Ask the Dogfather: A new pal for Angus and Alby’s golden years

Ask the Dogfather: A new pal for Angus and Alby’s golden years

— Photo by Alexandra Loud

Tom Shelby, who has trained dogs and their owners on Martha’s Vineyard and in New York City, answers readers’ questions about their problematic pooches. This week, the dogfather counsels Alex, who will soon be bringing home a new puppy to join their Shortybull, Angus, and the owners of Alby, who is entering her golden years.

Dear Dogfather,

My partner and I have a two-year-old Shortybull (Frenchy-Staffordshire bull terrier mix) who is fabulously friendly, calm, and loving. Angus is neutered and rarely is aggressive toward other dogs. We are planning on adding a new female pup to our home in September. What do we need to do for Angus and the new pup so that everyone is comfortable and happy?

Thanks!

Alex

Dear Alex,

Glad to hear that Angus is a nice guy and also glad to hear that the new pack member is going to be a female. Generally, opposite sexes get along better than same sex. In my experience the worst inter-family dog aggression is often between two sisters from the same litter — especially terriers. What often happens is the dominant sister is a bully, pushing her submissive sister to the point where she can’t and won’t take it anymore, with the result being a serious fight. Usually happens between one and two years of age, with a lousy prognosis. The bully won’t stop bullying and her sister won’t submit and your quality of life goes downhill as the constant anxiety of a serious fight erupting makes your life miserable. With about 800 training appointments per annum I’ve seen this scenario about once a year, with one of the dogs having to be re-homed because they weren’t going to work it out.

When you have a puppy in mind, I suggest you bring Angus to meet her and let them hang out together. If Angus thinks it’s great fun when the pup play-fights with him and you see two tails wagging a lot, you got a match. If Angus’s new sister isn’t coming home with you on the first meeting, take two dish towels and rub her all over with them. Then place one towel under Angus’s food bowl and the other under where he sleeps. The positive association of her scent with two of his favorite spots can’t hurt.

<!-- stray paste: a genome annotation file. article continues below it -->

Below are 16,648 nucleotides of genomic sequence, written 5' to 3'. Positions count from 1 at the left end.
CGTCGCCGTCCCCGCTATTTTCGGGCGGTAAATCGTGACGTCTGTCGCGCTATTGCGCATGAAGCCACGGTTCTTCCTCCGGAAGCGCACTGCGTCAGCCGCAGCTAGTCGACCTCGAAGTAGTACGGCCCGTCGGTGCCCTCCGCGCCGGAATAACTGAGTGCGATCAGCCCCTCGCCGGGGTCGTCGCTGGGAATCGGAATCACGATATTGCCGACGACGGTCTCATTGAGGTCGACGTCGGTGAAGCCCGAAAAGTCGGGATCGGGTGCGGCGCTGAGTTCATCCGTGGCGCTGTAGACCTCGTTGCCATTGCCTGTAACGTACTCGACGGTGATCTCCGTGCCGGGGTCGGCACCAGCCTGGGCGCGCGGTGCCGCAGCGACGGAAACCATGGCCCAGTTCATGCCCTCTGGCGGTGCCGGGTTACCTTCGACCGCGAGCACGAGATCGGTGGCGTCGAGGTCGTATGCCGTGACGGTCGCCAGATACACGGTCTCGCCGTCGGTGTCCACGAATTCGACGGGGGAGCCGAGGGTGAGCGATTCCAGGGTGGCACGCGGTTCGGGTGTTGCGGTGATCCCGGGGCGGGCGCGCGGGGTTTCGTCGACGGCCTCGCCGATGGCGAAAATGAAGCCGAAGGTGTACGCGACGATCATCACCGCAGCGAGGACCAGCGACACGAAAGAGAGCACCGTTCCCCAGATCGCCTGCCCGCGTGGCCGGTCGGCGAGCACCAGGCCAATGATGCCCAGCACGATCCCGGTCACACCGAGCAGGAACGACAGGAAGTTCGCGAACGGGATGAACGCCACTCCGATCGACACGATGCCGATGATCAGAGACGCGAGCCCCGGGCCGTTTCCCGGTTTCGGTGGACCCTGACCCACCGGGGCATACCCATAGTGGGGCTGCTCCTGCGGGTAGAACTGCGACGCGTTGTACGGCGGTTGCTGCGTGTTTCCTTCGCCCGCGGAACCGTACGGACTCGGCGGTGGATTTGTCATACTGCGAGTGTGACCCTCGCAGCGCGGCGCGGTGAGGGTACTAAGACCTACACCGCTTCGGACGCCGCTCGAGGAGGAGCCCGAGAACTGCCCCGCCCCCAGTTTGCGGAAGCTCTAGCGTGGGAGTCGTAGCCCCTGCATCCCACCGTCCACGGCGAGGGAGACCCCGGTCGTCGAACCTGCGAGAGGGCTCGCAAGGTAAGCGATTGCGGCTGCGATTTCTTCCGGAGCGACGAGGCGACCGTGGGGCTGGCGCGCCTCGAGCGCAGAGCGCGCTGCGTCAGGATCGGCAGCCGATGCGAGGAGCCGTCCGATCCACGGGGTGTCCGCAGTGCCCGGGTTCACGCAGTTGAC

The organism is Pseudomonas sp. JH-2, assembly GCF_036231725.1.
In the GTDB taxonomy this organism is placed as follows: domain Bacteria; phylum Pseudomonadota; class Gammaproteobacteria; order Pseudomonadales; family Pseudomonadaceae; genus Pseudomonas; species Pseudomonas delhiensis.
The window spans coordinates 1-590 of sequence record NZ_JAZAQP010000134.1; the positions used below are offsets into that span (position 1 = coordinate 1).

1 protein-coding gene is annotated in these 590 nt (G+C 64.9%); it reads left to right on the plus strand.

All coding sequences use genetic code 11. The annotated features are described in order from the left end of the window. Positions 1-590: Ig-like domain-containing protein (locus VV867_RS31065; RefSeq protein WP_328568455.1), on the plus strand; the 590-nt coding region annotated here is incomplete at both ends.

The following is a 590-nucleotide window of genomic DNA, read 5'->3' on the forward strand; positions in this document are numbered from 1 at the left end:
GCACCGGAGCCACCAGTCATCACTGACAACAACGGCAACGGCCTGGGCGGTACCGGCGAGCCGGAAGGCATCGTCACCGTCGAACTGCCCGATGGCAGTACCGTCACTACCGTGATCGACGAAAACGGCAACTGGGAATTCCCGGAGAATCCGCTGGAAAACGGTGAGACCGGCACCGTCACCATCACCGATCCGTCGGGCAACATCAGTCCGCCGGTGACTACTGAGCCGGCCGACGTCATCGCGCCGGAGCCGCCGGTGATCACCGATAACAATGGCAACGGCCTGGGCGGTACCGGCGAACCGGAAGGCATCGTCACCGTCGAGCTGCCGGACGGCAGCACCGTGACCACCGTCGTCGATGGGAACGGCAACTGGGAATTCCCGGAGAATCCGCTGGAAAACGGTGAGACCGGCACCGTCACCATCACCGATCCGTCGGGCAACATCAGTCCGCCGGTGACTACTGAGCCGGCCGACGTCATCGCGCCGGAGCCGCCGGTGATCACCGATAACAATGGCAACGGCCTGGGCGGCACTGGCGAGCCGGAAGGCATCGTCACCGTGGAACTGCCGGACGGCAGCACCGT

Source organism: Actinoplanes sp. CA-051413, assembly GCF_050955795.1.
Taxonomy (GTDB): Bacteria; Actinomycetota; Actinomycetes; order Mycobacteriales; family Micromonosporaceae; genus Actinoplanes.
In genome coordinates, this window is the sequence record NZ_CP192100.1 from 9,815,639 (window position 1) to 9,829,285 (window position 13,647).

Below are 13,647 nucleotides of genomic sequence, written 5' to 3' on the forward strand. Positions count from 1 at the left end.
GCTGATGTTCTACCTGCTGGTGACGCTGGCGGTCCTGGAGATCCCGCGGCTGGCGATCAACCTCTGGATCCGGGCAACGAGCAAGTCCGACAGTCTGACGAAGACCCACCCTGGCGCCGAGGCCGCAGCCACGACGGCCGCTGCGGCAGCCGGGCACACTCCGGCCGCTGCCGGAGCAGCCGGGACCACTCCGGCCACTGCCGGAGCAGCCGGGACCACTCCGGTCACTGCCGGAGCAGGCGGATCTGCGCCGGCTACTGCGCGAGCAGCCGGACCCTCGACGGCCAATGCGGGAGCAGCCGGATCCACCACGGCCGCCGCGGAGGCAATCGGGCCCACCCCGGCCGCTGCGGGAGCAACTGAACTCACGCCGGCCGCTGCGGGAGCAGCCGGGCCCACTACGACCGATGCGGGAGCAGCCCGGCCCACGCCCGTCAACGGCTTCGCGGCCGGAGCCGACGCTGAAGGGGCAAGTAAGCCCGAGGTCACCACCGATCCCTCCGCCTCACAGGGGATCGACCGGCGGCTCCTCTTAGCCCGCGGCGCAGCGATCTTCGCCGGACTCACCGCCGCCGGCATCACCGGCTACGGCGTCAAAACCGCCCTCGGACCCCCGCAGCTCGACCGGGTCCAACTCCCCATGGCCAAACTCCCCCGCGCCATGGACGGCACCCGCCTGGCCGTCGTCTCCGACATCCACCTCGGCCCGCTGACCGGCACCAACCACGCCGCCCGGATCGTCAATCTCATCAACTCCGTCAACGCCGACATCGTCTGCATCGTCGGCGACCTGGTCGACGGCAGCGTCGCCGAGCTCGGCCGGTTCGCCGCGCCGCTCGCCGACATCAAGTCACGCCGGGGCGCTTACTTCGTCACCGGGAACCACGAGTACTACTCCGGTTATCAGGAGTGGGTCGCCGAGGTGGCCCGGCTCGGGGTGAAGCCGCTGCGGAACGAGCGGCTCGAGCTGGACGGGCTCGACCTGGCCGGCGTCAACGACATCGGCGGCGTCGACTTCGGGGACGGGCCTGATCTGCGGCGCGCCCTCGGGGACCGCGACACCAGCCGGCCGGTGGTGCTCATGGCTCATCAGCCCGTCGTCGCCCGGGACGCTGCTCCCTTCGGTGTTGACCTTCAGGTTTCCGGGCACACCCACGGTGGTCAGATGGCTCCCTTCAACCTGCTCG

When it’s time to bring the new family member home, bring Angus with you. If that’s not feasible have them meet a block away from the house and then come home together. Meeting at a neutral location will go a long way in avoiding a territorial-aggressive response, which often applies to playdates, too.

Best of luck with your new pack member,

The Dogfather

Dear Dogfather,

What recommendation or advice do you have for the lucky owners of elderly dogs? I have been blessed with 14 wonderful years with my canine companion, and while I feel sure she will be the longest-lived dog in existence, I know the time will come when I will have to prepare both of us for her ” next great adventure.” My dog, let’s call her Alby, is a terrier mix of about 40 pounds. She has enjoyed robust good health her entire life and continues to be healthy and happy. I take her for daily walks, and if she is a bit less interested in squirrels than she used to be, she still frisks about. While this not a topic I like to think about, I do want to be able to make the best decisions I can when the end nears so as to be able to afford her a comfortable and dignified passing. Yours with respect.

Alby’s Loving Mother

Dear Alby’s Loving Mama,

The vibe I get from your question tells me that if there’s reincarnation I’d like to come back as your dog. One thing’s for sure. Whenever the end comes, you can be sure that Alby’s had as good a life as a dog can have.

Euthanizing a family member is truly one of the most painful hardships we humans can face. And it comes in three parts — knowing when to do it, making the decision, and doing it.

I think if there’s chronic pain and discomfort and she’s living in a haze of painkillers, it’s time. If she stops eating or drinking, it’s time. If her quality of life has totally deteriorated, make the decision.

But in all of this there’s something that I think is extremely important. NO PITY. Don’t share your sadness with him. Dogs are very aware and sensitive to your mood. ACT. Act as up as you can. Do not share your sadness with her. It will only frighten and depress her more. After it’s done, mourn till you’re out of tears. After it’s done.

My little Cavalier King Charles thought he was in heaven before he actually got there. He passed with his tail wagging furiously as he was devouring a chocolate bar when he got the sleep shot. I might also suggest that if possible, have the vet come to your house when it’s time. Alby will be much more comfortable and so probably will you.

Enjoy the time you have and good luck,

The Dogfather